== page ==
The mobile launcher was returned to its park site beside the Vehicle Assembly Building in November 2011 following checkouts at Launch Pad 39B at NASA's Kennedy Space Center in Florida. Photo credit: NASA/Kim Shiflett
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The mobile launcher as it stood at Launch Pad 39B. Note the Vehicle Assembly Building in the background. Photo credit: NASA/Kim Shiflett
› Larger image The 355-foot-tall mobile launcher, or ML, behaved as expected during its move to Launch Pad 39B at NASA"s Kennedy Space Center in Florida in November 2011, an analysis of multiple sensors showed. The top of the tower swayed less than an inch each way.
"I would think you would have perceived it," said NASA's Chris Brown, the lead design engineer for the ML.
The tests showed that computer models used in designing the massive structure were correct. The actual results varied less than 5 percent of what was predicted.
"This gives us much higher confidence in the models," Brown said. "We know that our approach is valid."
The computer models for the launch support structures will be used with those for NASA's Space Launch System, or SLS, a huge rocket envisioned to launch astronauts into deep space, to fine tune both designs.
Engineers had the tower wired with dozens of accelerometers and strain gauges along with wind sensors to record the launcher's movement during its slow ride atop a crawler-transporter from a park site beside the Vehicle Assembly Building to the launch pad.
The ML is expected to make the same trip numerous times during its career as the support structure for SLS. The move and testing was planned to show designers whether the structure and crawler would be up to the challenge.
Crawler drivers performed several speed changes during the six-mile journeys to and from the pad. While at the pad, which is being refurbished after decades of hosting space shuttles, workers connected ventilation, fire support and alarm systems, and other water lines.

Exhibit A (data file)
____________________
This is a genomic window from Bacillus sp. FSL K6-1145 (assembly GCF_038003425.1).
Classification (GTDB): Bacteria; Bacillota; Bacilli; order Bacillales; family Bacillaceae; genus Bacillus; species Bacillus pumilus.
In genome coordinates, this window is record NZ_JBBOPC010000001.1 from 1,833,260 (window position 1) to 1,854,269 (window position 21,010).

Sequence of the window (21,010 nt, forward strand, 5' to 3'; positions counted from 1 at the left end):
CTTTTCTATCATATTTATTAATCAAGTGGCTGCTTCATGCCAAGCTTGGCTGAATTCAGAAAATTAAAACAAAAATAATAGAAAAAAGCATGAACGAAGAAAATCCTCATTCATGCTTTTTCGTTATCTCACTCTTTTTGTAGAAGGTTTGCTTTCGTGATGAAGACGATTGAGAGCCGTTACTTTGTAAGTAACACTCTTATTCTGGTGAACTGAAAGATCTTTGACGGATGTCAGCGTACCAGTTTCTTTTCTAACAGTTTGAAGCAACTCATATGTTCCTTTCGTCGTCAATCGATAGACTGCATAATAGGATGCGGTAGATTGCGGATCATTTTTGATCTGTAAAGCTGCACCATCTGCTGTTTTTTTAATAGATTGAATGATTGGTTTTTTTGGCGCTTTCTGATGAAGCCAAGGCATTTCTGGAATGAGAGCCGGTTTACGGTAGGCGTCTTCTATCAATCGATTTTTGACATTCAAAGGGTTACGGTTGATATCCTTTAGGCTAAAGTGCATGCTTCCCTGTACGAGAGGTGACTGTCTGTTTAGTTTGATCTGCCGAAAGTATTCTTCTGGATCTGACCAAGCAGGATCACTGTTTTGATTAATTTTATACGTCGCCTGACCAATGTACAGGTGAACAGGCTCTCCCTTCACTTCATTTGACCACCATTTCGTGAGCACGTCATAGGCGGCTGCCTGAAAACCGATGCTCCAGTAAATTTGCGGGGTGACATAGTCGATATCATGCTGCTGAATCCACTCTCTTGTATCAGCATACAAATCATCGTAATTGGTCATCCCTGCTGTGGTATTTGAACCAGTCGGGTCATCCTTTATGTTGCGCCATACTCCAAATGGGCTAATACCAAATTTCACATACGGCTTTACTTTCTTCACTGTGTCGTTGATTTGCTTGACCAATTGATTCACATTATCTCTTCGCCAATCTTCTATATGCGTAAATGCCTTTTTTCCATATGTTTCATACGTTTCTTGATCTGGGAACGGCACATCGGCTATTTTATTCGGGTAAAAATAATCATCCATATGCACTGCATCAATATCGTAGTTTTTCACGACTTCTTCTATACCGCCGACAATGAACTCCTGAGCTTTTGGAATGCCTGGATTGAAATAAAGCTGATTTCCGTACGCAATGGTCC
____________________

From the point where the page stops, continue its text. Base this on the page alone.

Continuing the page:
The instruments used in the testing are very precise, accurate enough to record even the most subtle of vibrations and movements.
"We were measuring milli-g's," Brown said.
The readings also will be used for determining how fast the crawler will be allowed to go as it carries the rocket to the launch pad. For instance, there is substantial vibration at 0.8 mph, so engineers want drivers to stay away from that particular speed. But that does not necessarily mean the crawler will be ordered to slow it down.
The ML, designed for the Ares I rocket of the cancelled Constellation program, is due for major modifications in the coming few years as it is strengthened to support the much-heavier SLS. It took two years to build and was completed in August 2010.
A structural design contract is expected to be awarded this year and a construction contractor in 2013. Umbilical arms reaching from the tower to the rocket are scheduled to be installed in 2015.
The ML is the biggest structure of its kind since the Launch Umbilical Towers were constructed to support the Apollo/Saturn V rocket. Those towers saw numerous modifications through their lives as trial-and-error showed where changes were needed, Brown said.
"Our goal here is to have less of those kinds of problems," Brown said.
Computer models also were used when NASA designed the Apollo towers, but those models were much simpler than today's versions by virtue of the computing power available now, Brown said.
"We can run in five minutes what would have taken them days to run," Brown said.